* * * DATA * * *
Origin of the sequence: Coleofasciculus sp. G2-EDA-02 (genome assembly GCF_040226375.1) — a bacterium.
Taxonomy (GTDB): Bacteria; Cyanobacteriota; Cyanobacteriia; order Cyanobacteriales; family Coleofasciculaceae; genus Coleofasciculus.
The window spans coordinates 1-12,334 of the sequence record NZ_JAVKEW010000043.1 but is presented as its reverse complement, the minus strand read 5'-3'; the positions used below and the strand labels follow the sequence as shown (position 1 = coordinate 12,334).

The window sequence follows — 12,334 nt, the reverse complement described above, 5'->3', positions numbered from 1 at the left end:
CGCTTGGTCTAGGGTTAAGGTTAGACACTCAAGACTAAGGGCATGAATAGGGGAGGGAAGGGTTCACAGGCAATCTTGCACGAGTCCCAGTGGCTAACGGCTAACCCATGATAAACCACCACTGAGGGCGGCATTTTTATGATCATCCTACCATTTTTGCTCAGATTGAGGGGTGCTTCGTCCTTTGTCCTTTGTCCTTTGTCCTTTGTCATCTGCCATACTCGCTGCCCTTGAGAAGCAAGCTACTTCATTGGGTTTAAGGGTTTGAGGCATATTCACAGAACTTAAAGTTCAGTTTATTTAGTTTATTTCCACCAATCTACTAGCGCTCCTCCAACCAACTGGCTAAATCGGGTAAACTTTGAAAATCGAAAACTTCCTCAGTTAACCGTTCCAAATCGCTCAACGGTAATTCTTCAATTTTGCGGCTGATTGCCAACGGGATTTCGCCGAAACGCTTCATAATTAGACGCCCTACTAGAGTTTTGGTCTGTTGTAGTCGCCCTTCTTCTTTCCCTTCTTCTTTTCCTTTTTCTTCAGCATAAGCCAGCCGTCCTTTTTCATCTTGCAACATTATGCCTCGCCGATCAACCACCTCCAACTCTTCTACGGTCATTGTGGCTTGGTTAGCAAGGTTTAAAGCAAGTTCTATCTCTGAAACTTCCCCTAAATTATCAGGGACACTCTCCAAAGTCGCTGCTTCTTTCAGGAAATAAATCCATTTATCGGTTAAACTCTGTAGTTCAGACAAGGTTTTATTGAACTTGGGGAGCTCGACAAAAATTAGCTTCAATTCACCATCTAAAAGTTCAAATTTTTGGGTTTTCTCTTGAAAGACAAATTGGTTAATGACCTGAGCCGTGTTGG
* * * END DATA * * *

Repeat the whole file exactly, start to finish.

Origin of the sequence: Coleofasciculus sp. G2-EDA-02 (genome assembly GCF_040226375.1) — a bacterium.
Taxonomy (GTDB): Bacteria; Cyanobacteriota; Cyanobacteriia; order Cyanobacteriales; family Coleofasciculaceae; genus Coleofasciculus.
The window spans coordinates 1-12,334 of the sequence record NZ_JAVKEW010000043.1 but is presented as its reverse complement, the minus strand read 5'-3'; the positions used below and the strand labels follow the sequence as shown (position 1 = coordinate 12,334).

The window sequence follows — 12,334 nt, the reverse complement described above, 5'->3', positions numbered from 1 at the left end:
CGCTTGGTCTAGGGTTAAGGTTAGACACTCAAGACTAAGGGCATGAATAGGGGAGGGAAGGGTTCACAGGCAATCTTGCACGAGTCCCAGTGGCTAACGGCTAACCCATGATAAACCACCACTGAGGGCGGCATTTTTATGATCATCCTACCATTTTTGCTCAGATTGAGGGGTGCTTCGTCCTTTGTCCTTTGTCCTTTGTCCTTTGTCATCTGCCATACTCGCTGCCCTTGAGAAGCAAGCTACTTCATTGGGTTTAAGGGTTTGAGGCATATTCACAGAACTTAAAGTTCAGTTTATTTAGTTTATTTCCACCAATCTACTAGCGCTCCTCCAACCAACTGGCTAAATCGGGTAAACTTTGAAAATCGAAAACTTCCTCAGTTAACCGTTCCAAATCGCTCAACGGTAATTCTTCAATTTTGCGGCTGATTGCCAACGGGATTTCGCCGAAACGCTTCATAATTAGACGCCCTACTAGAGTTTTGGTCTGTTGTAGTCGCCCTTCTTCTTTCCCTTCTTCTTTTCCTTTTTCTTCAGCATAAGCCAGCCGTCCTTTTTCATCTTGCAACATTATGCCTCGCCGATCAACCACCTCCAACTCTTCTACGGTCATTGTGGCTTGGTTAGCAAGGTTTAAAGCAAGTTCTATCTCTGAAACTTCCCCTAAATTATCAGGGACACTCTCCAAAGTCGCTGCTTCTTTCAGGAAATAAATCCATTTATCGGTTAAACTCTGTAGTTCAGACAAGGTTTTATTGAACTTGGGGAGCTCGACAAAAATTAGCTTCAATTCACCATCTAAAAGTTCAAATTTTTGGGTTTTCTCTTGAAAGACAAATTGGTTAATGACCTGAGCCGTGTTGG